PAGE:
The ‘withdrawing roar’: poets in ebb tides
November 13, 2014 § Leave a comment
In a recent commission from Leeds Art Gallery and Longbarrow Press, I and five other poets were asked to select and record 3 poems written between 1914 and 1940 to accompany an exhibition of British painting from that period called ‘The Darkening Plain’. It became clear to me in choosing the poems – and looking too at what others had chosen – that I am much less familiar with poetry from the later part of that period than the earlier. Auden dominates English poetry of the 30s – and I chose one of his poems (along with two of Edward Thomas from 1916); but surveying the period, I wondered whether my sense of uncertainty about the mid-century was to do with my first coming to poetry in the 1970s and perhaps the manner in which I encountered it. For the reluctant school student faced with Chaucer, Shakespeare, Keats, Hughes, all as baffling as each other and none of them settled in any kind of history (‘The Eve of St Agnes’ and ‘Isabella’ full of the seamy richness of the Renaissance; Hughes’ storms and beasts dug out of a primeval loam; Chaucer’s smut very much the currency of my teenage world), there was little indication of any kind of ‘tradition’ or development; and while the formality of my university’s curriculum in the 1980s – ‘Beowulf to Virginia Woolf’ – asserted very clearly the centrality of the tradition, it also gave the sense that this was characterised by a series of peaks – and that it effectively ended around 1930.
My initial immersion into poetry therefore tended to focus on these peaks (14th century, 16th/17th century, 1790 – 1825, 1910 – 1930); and while my subsequent engagement with it has redressed the balance in favour of contemporary poetry, this has, with a few notable exceptions such as Larkin, meant from about 1960. Where I have really engaged with poetry between 1930 and 1960, it has largely been with poets writing in Spanish (Lorca, Neruda, Machado), due to my interest in that language and culture since 1990 – and the wider availability of translations since the 1960s.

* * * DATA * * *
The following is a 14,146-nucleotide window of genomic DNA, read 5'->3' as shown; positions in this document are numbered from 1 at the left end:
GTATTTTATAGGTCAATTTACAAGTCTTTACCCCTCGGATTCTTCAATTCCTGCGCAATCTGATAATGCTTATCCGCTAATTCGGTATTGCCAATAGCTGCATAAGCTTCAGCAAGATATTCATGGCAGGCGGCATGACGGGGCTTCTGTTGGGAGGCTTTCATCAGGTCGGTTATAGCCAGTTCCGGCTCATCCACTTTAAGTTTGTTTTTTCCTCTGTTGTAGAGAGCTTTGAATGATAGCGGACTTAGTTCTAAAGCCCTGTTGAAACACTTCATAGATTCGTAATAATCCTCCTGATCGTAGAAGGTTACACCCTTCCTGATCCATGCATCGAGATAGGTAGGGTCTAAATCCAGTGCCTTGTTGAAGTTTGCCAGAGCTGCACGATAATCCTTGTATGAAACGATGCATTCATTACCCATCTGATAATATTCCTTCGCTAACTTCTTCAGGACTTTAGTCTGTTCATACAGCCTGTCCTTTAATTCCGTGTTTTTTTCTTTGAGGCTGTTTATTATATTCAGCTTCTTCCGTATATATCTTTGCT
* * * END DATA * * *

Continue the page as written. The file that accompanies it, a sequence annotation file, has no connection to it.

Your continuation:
Apart from the poet’s necessary engagement with contemporary work (and even here, we might make some assertions), is there really something about the quality and durability of poetry from certain periods which necessarily consigns work from other periods to the periphery? In addition to the postmodern, can Victorian and early C20 poetry be described as post-Romantic (1830 – 70) or pre-Modern (1870 – 1910)? Does the assertion by some commentators that Modernism constituted a second tide of Romanticism imply that what occurred in the 70 or 80 years between these periods was unoriginal or second-rate? And considering the ‘exceptions’ of the mid-20th century – Auden, Larkin, Thomas perhaps, Douglas perhaps – is their exceptional quality to be celebrated more or less than those whose voices came in, as it were, on a Spring tide?